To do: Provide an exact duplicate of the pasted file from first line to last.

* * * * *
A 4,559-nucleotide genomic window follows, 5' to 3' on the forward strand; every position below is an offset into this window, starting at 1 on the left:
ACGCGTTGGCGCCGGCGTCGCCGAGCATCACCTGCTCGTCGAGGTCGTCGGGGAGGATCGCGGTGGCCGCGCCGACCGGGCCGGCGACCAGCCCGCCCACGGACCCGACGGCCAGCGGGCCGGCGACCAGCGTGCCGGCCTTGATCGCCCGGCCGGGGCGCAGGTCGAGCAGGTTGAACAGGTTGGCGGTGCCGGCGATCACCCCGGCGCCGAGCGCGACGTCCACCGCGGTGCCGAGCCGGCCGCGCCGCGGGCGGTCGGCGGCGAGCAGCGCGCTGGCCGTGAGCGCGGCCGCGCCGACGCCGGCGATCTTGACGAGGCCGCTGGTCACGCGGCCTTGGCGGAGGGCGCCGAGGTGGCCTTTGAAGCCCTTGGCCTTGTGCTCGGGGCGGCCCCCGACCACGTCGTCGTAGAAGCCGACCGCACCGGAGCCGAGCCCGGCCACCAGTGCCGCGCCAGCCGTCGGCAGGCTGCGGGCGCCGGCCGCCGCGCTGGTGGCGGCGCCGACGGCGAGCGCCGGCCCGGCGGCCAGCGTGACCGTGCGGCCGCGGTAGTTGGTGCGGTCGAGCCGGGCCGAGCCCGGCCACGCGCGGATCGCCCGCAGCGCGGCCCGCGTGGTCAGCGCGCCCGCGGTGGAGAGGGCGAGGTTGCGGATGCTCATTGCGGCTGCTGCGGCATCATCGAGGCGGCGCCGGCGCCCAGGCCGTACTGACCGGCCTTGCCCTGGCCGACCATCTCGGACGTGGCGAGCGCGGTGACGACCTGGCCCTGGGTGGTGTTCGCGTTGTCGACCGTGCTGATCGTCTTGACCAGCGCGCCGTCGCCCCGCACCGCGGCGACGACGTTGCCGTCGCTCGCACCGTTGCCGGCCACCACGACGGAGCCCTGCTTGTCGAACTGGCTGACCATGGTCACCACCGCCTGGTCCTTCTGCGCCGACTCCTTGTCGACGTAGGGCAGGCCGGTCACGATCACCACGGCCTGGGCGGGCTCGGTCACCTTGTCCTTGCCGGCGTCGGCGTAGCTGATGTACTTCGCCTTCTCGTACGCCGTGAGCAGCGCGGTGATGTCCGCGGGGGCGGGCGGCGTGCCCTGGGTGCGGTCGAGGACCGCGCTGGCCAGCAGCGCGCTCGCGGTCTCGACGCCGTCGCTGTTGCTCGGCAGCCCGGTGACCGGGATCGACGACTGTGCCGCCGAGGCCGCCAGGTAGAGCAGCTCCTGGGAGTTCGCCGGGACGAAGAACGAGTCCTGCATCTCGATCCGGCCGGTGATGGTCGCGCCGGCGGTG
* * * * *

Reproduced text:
A 4,559-nucleotide genomic window follows, 5' to 3' on the forward strand; every position below is an offset into this window, starting at 1 on the left:
ACGCGTTGGCGCCGGCGTCGCCGAGCATCACCTGCTCGTCGAGGTCGTCGGGGAGGATCGCGGTGGCCGCGCCGACCGGGCCGGCGACCAGCCCGCCCACGGACCCGACGGCCAGCGGGCCGGCGACCAGCGTGCCGGCCTTGATCGCCCGGCCGGGGCGCAGGTCGAGCAGGTTGAACAGGTTGGCGGTGCCGGCGATCACCCCGGCGCCGAGCGCGACGTCCACCGCGGTGCCGAGCCGGCCGCGCCGCGGGCGGTCGGCGGCGAGCAGCGCGCTGGCCGTGAGCGCGGCCGCGCCGACGCCGGCGATCTTGACGAGGCCGCTGGTCACGCGGCCTTGGCGGAGGGCGCCGAGGTGGCCTTTGAAGCCCTTGGCCTTGTGCTCGGGGCGGCCCCCGACCACGTCGTCGTAGAAGCCGACCGCACCGGAGCCGAGCCCGGCCACCAGTGCCGCGCCAGCCGTCGGCAGGCTGCGGGCGCCGGCCGCCGCGCTGGTGGCGGCGCCGACGGCGAGCGCCGGCCCGGCGGCCAGCGTGACCGTGCGGCCGCGGTAGTTGGTGCGGTCGAGCCGGGCCGAGCCCGGCCACGCGCGGATCGCCCGCAGCGCGGCCCGCGTGGTCAGCGCGCCCGCGGTGGAGAGGGCGAGGTTGCGGATGCTCATTGCGGCTGCTGCGGCATCATCGAGGCGGCGCCGGCGCCCAGGCCGTACTGACCGGCCTTGCCCTGGCCGACCATCTCGGACGTGGCGAGCGCGGTGACGACCTGGCCCTGGGTGGTGTTCGCGTTGTCGACCGTGCTGATCGTCTTGACCAGCGCGCCGTCGCCCCGCACCGCGGCGACGACGTTGCCGTCGCTCGCACCGTTGCCGGCCACCACGACGGAGCCCTGCTTGTCGAACTGGCTGACCATGGTCACCACCGCCTGGTCCTTCTGCGCCGACTCCTTGTCGACGTAGGGCAGGCCGGTCACGATCACCACGGCCTGGGCGGGCTCGGTCACCTTGTCCTTGCCGGCGTCGGCGTAGCTGATGTACTTCGCCTTCTCGTACGCCGTGAGCAGCGCGGTGATGTCCGCGGGGGCGGGCGGCGTGCCCTGGGTGCGGTCGAGGACCGCGCTGGCCAGCAGCGCGCTCGCGGTCTCGACGCCGTCGCTGTTGCTCGGCAGCCCGGTGACCGGGATCGACGACTGTGCCGCCGAGGCCGCCAGGTAGAGCAGCTCCTGGGAGTTCGCCGGGACGAAGAACGAGTCCTGCATCTCGATCCGGCCGGTGATGGTCGCGCCGGCGGTG